I just stalked a school bus.
I know it sounds creepy, but let me explain.
My little Isaiah doesn’t talk much, and he qualified for services through Douglas County Child Find. He is the third of my kids that was delayed in speech. Putting him in his new preschool required a lot of coordination on my part. We had to figure out how to get him to school from the babysitter’s house. He has to be there at 12:30. It’s not the most convenient time in the world.
I wanted to arrange a carpool with another family. The teachers at the school didn’t think this was possible for some reason. (They obviously have never had kids in a charter school where parents share driving duties all the time.) They suggested that instead we arrange transportation through the school district, which involved him riding a bus.
I was not there the first time the bus came to pick him up. Tracie, his babysitter, walked him up to the bus. She said that he was scared to get into the bus. He even told her that he wanted me. (That’s really saying something–Mark is his favorite. The fear must have summoned up a really deeply hidden need for maternal comfort.) She said that he whimpered and a few tears fell down his face as she buckled him in. When I heard about this, I decided to check it out the situation for myself.
That was Thursday. The next time he had school was today, Monday. I wanted to see how his transition onto the bus was going to transpire. I showed up at Tracie’s house right before the bus did. I prepared him my mentioning the bus beforehand. He replied by talking about how BIG it was. When I told him he was riding the bus again that day, he started whining. He’s not a big whiner.
I had to drag his little self up onto the bus. He fought walking to the bus, he fought getting on the bus, he fought buckling up. I kissed him reassuringly and told him I would be there when he was done with school. Then, I stepped off and waved goodbye.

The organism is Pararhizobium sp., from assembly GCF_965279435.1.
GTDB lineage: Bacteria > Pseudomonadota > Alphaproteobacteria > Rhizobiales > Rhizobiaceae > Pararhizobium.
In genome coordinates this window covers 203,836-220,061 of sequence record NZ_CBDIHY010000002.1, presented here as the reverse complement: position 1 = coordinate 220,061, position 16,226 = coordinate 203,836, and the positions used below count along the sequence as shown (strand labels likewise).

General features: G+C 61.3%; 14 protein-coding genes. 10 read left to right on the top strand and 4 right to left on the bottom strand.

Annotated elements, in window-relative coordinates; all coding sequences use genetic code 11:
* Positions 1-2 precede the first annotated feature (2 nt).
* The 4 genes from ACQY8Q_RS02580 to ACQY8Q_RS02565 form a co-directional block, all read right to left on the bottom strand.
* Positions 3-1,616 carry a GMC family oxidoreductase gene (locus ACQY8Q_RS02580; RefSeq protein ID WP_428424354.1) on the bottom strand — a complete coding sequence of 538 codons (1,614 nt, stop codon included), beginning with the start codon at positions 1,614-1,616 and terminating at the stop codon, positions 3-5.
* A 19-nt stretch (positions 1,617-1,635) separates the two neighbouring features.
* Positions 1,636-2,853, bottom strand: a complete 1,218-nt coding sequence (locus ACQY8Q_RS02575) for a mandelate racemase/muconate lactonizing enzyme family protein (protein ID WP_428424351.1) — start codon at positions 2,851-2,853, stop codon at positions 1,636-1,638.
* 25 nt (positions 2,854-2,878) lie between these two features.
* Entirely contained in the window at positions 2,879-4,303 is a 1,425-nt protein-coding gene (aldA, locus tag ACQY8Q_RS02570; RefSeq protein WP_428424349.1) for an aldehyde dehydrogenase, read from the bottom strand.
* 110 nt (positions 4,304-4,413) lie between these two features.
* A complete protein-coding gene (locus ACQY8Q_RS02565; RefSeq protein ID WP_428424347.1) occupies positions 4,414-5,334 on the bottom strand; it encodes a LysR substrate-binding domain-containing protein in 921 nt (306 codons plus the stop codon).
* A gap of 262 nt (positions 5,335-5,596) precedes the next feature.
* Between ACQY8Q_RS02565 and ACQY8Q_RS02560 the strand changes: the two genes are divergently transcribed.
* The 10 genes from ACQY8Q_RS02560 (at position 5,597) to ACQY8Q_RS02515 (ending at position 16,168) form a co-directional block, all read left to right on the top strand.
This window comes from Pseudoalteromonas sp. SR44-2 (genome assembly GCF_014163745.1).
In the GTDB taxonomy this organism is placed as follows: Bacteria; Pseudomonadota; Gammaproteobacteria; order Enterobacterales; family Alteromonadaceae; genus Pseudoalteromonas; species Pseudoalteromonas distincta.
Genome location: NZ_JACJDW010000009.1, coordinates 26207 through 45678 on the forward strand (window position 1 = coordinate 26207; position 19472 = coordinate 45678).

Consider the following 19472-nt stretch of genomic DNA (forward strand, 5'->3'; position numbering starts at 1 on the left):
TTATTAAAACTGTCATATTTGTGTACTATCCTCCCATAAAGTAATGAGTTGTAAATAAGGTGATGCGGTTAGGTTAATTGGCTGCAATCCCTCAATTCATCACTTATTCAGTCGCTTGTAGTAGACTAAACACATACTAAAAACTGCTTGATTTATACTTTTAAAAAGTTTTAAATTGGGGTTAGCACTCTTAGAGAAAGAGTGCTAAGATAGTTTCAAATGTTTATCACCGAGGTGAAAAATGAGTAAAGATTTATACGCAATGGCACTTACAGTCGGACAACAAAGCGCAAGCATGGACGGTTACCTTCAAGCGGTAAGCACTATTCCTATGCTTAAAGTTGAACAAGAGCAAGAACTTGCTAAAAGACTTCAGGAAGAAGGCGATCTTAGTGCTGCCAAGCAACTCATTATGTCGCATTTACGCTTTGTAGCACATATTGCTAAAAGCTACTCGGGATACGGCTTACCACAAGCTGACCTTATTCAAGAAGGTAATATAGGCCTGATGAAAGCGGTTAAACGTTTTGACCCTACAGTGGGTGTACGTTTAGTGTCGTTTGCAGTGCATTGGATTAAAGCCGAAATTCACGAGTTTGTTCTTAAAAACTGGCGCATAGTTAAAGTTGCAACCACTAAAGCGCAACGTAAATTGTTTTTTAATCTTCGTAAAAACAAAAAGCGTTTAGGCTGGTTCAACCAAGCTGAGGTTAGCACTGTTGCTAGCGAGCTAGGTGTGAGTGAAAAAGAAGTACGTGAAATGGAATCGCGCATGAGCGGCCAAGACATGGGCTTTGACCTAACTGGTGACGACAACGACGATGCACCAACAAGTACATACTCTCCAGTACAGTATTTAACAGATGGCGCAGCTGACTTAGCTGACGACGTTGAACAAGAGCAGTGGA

The bus left to take him to school. I stood as the bus left in a trail of smoke. Then, I suddenly felt a protective urge well up inside of me. Little four-year-olds shouldn’t have to ride a bus to school. I wanted to make sure he was okay. After running inside to say goodbye to Tracie (who told me that she won’t put him on the bus again if he cries), I jumped in my van and chased the bus.
I didn’t want the bus driver to see me, because I was afraid that they might think that I was crazy, so I tried to keep a unobtrusive distance–like in the movies. But there really wasn’t any other traffic, so I ended up right behind the bus. The bus turned to go to the school, so to be sneaky, I turned at a different street. I waited for the bus, which was SLOW. I waited to see where the bus turned in, and then I parked my van behind a bush nearby. This was the point at which I dialed my husband.
Mark and I talked as I gave him a play by play of what was happening. It seemed sneaky, but in reality, I just sat there waiting for a while, waiting for them to get off the bus. Occasionally, neighbors would walk by and look at my van inquisitively. That did not deter me. After a while, I saw the speech teacher come out of the building. (This was a good 5 minutes later.) She entered the bus, and disappeared for a few minutes. Then, she came out of the bus with Isaiah wrapped around her. It seemed to take some coaxing to get him off the bus. As much as he doesn’t like the bus, he seems to like his new preschool even less–and he’s not the kid that argues about going places. He normally is quite happy to go play with other kids his age. I usually have to drag him from school, church, the babysitter, etc. The fact that he was hesitant to go to his new school (as he has been every day since the second week) tells me that this match is not going to work. It would be easier for everyone for him to return to his old school and see a speech language pathologist outside of school hours.
As I pulled away from the school, I really struggled with my need to stalk the bus. I have always felt that helicopter parents keep their kids from learning how to cope with every day life. But this was different. I don’t believe that teaching kids to be independent is the same as forcing them to be miserable–especially at the fresh age of four. He has plenty of time to learn life lessons. Right now, I just want him to feel secure. Yes, I was justified.
I dialed his old preschool immediately to tell them that he would be returning the next week..